Later tonight, Bob Iger will host a dinner party at his Brentwood home to say thanks and so long to friends and colleagues, one of the many stops on a farewell tour that began when he stepped down as chief executive of Disney in February 2020 and will finally end when he steps down as executive chairman and leaves the company at the end of January 2022. (Yes, Iger is staying on one month longer than Disney previously announced, per sources familiar with the timeline.)
C.E.O. Bob Chapek, who has seized the reins at Disney a little faster and more aggressively than Iger may have liked, will also be in attendance, along with his direct reports. Depending on the tone and tenor of the evening, and the seating chart, it’s conceivable that the conversation could turn to the question currently transfixing Chapek and his colleagues: how to grow Disney+. The streamer, which had a robust launch and rapid rise thanks to its inescapable appeal for families and Marvel/Star Wars superfans, is now starting to plateau at around 118 million subscribers, only 72 million or so of whom are paying full freight. Forty percent of subscriptions come from Disney+ Hotstar in India, which has dragged Disney’s average revenue per subscriber down to just $4.12.
Families and superfans are an extremely loyal audience, but the slowdown suggests they’re also a limited constituency. As I noted last week, Disney executives are now in heated debate over how best to grow the streaming subscriber base. One side argues that Disney should broaden the inventory of Disney+ content to include programs targeting adults who don’t care about Iron Man or Incredibles 2. The other side believes that Disney+ is sacrosanct, and fears that mixing in too much adult-tailored content would dilute or muddy a pristine crown jewel.
As such, there is a great deal of confusion within Disney’s creative teams over what qualifies as Disney+ content. In a new piece detailing Disney’s current bureaucratic mess, The Information’s Jessica Toonkel noted that “projects that spark questions about whether they’re a good fit for Disney+ get bogged down by repeated meetings.” (The piece is a must read for Burbank kremlinologists.)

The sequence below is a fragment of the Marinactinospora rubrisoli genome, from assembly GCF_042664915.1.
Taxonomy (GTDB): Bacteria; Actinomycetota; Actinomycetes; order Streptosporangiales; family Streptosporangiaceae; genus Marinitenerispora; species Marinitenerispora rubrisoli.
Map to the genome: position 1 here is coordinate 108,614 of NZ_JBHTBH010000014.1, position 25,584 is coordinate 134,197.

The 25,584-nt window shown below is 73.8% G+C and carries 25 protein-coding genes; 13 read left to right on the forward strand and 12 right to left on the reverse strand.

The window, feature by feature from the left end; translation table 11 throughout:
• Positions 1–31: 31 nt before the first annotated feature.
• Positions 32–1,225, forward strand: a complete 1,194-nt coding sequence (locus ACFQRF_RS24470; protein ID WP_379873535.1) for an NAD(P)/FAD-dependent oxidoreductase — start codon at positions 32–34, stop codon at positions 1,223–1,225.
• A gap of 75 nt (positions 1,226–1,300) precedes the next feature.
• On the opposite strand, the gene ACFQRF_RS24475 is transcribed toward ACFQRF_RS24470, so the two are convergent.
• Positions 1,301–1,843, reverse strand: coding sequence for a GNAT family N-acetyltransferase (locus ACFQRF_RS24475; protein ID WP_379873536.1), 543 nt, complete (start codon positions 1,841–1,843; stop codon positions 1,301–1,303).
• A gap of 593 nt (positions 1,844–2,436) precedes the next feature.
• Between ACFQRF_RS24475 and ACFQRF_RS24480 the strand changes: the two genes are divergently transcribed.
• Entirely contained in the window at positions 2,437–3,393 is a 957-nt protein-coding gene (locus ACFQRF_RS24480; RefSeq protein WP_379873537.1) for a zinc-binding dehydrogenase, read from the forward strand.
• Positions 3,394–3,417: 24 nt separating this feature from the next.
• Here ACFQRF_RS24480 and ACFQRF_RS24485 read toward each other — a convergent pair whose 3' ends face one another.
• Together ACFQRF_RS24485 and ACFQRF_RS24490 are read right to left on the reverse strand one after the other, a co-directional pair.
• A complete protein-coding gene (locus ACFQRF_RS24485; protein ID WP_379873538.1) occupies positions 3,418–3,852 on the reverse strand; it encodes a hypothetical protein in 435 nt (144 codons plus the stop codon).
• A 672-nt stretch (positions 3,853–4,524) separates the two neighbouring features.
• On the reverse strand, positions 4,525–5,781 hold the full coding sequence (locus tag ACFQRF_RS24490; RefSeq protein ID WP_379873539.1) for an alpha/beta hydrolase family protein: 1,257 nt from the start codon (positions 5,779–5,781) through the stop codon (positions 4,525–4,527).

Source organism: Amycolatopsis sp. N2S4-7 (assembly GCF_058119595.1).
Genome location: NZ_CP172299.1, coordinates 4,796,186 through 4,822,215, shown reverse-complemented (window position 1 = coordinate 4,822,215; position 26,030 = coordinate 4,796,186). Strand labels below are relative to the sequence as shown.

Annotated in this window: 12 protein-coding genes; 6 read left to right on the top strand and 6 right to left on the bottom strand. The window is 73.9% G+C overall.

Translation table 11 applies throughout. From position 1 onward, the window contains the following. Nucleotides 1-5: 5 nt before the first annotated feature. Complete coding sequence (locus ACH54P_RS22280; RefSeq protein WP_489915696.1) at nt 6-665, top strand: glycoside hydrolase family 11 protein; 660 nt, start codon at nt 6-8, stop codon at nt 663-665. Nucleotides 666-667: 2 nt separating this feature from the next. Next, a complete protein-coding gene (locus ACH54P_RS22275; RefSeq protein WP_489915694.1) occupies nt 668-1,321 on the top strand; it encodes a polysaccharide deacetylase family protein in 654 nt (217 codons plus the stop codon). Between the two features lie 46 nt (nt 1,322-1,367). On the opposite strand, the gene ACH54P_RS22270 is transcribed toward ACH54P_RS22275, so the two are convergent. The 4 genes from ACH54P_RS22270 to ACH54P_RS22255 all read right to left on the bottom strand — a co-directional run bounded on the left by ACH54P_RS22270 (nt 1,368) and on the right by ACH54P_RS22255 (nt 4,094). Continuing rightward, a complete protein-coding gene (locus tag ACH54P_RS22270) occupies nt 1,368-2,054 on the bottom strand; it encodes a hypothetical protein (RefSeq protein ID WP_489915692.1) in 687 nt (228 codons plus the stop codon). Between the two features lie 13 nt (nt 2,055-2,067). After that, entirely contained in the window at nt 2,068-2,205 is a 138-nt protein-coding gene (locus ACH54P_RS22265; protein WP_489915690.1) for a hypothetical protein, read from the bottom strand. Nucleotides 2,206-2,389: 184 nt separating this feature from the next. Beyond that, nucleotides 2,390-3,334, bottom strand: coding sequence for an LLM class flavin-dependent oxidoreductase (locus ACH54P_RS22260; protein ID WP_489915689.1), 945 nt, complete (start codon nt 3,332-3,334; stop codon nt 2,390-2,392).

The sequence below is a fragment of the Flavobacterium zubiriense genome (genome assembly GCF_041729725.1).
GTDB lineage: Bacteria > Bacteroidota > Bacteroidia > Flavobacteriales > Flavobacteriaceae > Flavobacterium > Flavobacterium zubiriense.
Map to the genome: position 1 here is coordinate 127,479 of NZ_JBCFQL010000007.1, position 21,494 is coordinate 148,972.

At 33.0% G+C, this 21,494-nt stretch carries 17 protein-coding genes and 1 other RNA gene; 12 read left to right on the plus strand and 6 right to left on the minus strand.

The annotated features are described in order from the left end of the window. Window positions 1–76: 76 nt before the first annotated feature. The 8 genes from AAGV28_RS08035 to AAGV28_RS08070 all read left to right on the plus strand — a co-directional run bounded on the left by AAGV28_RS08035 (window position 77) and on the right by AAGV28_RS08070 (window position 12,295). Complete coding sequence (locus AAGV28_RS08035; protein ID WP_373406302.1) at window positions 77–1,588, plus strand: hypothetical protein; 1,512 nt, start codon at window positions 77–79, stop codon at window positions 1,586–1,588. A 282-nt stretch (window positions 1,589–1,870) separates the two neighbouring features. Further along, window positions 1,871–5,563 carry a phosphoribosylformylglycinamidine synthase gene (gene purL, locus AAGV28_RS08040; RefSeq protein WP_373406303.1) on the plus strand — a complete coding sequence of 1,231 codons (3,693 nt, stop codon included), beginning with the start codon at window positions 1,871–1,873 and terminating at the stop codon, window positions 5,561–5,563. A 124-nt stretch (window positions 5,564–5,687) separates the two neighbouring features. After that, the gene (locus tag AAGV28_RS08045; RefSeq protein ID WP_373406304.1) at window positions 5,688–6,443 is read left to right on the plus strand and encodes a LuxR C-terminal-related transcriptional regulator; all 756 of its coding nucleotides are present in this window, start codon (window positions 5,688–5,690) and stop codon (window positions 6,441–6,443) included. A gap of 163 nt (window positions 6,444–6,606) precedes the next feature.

So, will Chapek expand the Disney+ aperture or focus on feeding the core audience? The answer, according to a number of well-connected Hollywood executives I surveyed this week, is both, and he will get there via Hulu. Yes, Hulu, the undifferentiated streaming brand where original programming is currently such a low priority that the man responsible for it, Craig Erwich, splits his duties also running ABC Entertainment.
To date, Disney has been slow to invest in Hulu because they still have to buy the 33 percent of the company that they don’t own from Comcast, which they can’t do until 2024. It’s a Gordian knot: the more valuable Hulu gets, the more they’ll have to pay for it. This is why they put the kibosh on plans to take Hulu global last year.
But in the long run, Hulu is the vehicle Disney needs to expand its audience beyond families and superfans while keeping the Disney+ brand intact. If and when it becomes a success, Chapek will have the opportunity to merge Disney+ and Hulu, making them a single service rather than two services in a bundle that also includes ESPN+ (which, as I’ve reported, may eventually be spun off). At that point, the all-important Disney+ subscriber number will increase dramatically, and may even reach the 230-260 million target that Disney hopes to achieve in three years.
Chapek is already starting to make that investment. A source familiar with Disney’s roadmap says that Chapek plans to budget up to $7 billion annually for Hulu content—a mind-boggling increase from previous annual budgets of $2-$3 billion that would put Hulu spending almost as high as the $8-to-$9 billion that Disney plans to spend on Disney+ content in 2024. (Disney communications chief Zenia Mucha did not respond to a request for comment on that.)